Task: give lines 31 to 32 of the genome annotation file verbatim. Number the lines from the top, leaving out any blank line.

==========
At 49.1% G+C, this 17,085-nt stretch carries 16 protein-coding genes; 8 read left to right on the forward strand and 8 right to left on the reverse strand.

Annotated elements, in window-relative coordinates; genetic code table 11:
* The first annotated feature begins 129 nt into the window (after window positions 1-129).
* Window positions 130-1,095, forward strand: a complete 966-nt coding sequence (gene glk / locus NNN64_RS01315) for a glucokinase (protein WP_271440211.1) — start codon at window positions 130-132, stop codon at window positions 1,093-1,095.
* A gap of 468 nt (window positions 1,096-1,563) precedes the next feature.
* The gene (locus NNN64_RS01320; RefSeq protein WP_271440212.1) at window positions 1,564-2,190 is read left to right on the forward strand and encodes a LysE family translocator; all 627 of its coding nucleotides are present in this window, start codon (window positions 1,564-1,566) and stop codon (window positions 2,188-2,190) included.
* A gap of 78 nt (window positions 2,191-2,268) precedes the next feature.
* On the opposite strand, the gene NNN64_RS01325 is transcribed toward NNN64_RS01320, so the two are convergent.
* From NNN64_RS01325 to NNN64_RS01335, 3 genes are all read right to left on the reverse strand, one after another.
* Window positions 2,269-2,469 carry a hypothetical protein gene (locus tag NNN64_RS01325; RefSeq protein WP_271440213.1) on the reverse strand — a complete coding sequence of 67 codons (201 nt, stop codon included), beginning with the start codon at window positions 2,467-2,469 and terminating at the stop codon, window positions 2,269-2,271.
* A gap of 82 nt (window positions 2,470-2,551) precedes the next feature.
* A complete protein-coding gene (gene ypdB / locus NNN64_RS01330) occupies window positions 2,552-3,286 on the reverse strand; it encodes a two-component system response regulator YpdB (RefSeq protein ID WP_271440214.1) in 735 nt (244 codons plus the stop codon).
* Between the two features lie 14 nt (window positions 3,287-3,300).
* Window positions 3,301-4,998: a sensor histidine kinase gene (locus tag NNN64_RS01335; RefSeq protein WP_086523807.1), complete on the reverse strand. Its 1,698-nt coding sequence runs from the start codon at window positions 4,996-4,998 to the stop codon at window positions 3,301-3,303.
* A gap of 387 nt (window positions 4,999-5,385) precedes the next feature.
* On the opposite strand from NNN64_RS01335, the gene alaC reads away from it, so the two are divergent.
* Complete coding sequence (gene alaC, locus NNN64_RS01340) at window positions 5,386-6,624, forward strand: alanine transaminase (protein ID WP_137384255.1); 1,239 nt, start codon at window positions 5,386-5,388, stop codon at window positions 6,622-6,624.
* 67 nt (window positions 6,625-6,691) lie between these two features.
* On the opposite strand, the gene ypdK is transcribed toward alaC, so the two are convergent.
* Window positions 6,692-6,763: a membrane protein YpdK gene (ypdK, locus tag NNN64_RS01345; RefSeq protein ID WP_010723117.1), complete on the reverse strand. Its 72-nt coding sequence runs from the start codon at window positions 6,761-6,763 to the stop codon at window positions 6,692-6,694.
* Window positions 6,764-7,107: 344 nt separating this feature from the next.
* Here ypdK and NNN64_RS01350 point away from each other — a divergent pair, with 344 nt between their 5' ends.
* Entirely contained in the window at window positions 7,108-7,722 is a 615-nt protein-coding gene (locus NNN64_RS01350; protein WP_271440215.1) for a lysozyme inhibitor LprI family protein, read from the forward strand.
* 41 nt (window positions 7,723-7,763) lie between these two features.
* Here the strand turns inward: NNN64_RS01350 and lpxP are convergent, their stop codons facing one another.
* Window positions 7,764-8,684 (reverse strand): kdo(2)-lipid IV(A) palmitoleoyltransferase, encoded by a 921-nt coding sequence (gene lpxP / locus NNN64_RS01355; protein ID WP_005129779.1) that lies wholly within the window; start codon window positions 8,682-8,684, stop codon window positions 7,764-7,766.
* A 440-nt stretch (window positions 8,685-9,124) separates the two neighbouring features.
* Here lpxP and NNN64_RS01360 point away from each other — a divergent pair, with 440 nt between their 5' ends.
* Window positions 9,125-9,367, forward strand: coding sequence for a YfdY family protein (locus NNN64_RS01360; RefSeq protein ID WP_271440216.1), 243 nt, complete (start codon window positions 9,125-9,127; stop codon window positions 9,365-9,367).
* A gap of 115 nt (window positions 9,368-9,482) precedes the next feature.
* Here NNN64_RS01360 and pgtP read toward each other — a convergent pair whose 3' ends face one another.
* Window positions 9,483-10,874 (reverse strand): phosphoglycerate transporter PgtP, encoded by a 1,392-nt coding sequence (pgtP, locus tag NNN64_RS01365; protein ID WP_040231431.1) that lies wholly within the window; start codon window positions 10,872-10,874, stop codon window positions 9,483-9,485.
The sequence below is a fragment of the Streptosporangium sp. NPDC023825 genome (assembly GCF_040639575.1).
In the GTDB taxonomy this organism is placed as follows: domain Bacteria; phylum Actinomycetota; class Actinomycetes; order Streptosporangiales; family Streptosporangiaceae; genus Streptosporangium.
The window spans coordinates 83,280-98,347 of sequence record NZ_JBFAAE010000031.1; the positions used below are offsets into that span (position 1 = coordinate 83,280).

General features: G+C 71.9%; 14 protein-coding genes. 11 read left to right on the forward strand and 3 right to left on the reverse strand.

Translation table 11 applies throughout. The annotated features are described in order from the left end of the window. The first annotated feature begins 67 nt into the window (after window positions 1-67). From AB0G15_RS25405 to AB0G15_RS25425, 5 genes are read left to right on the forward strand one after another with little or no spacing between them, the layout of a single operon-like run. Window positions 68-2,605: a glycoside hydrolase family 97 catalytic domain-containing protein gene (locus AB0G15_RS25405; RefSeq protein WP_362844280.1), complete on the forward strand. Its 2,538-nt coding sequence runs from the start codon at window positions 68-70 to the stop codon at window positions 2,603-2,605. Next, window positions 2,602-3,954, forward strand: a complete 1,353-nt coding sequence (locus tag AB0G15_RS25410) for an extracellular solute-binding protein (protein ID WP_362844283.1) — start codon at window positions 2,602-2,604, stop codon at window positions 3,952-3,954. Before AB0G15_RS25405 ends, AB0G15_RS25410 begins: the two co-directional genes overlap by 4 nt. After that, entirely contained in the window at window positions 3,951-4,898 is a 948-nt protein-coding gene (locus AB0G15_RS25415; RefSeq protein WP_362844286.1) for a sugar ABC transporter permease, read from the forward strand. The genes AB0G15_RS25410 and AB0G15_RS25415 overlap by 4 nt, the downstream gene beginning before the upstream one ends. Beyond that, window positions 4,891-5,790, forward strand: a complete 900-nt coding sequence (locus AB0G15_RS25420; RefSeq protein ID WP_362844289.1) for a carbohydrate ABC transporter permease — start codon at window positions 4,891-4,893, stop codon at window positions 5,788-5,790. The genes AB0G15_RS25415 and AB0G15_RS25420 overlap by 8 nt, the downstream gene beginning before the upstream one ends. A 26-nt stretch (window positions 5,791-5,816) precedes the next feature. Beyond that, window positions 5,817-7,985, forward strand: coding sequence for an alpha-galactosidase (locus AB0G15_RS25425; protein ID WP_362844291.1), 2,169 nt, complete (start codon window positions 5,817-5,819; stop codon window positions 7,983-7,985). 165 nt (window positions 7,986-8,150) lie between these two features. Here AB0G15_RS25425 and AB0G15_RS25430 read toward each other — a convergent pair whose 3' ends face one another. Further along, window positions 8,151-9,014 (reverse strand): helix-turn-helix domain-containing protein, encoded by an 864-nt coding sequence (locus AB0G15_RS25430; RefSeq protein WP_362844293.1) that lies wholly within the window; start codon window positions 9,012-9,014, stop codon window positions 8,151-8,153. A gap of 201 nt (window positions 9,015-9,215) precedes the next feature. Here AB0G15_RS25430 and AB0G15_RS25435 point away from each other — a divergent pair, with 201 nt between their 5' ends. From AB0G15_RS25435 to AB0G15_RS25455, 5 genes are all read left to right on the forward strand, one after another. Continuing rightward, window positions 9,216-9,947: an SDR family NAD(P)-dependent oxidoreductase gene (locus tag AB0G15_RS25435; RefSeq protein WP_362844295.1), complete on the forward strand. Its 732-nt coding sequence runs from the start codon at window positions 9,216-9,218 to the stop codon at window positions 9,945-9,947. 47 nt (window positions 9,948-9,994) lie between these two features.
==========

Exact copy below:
* Here NNN64_RS01360 and pgtP read toward each other — a convergent pair whose 3' ends face one another.
* Window positions 9,483-10,874 (reverse strand): phosphoglycerate transporter PgtP, encoded by a 1,392-nt coding sequence (pgtP, locus tag NNN64_RS01365; protein ID WP_040231431.1) that lies wholly within the window; start codon window positions 10,872-10,874, stop codon window positions 9,483-9,485.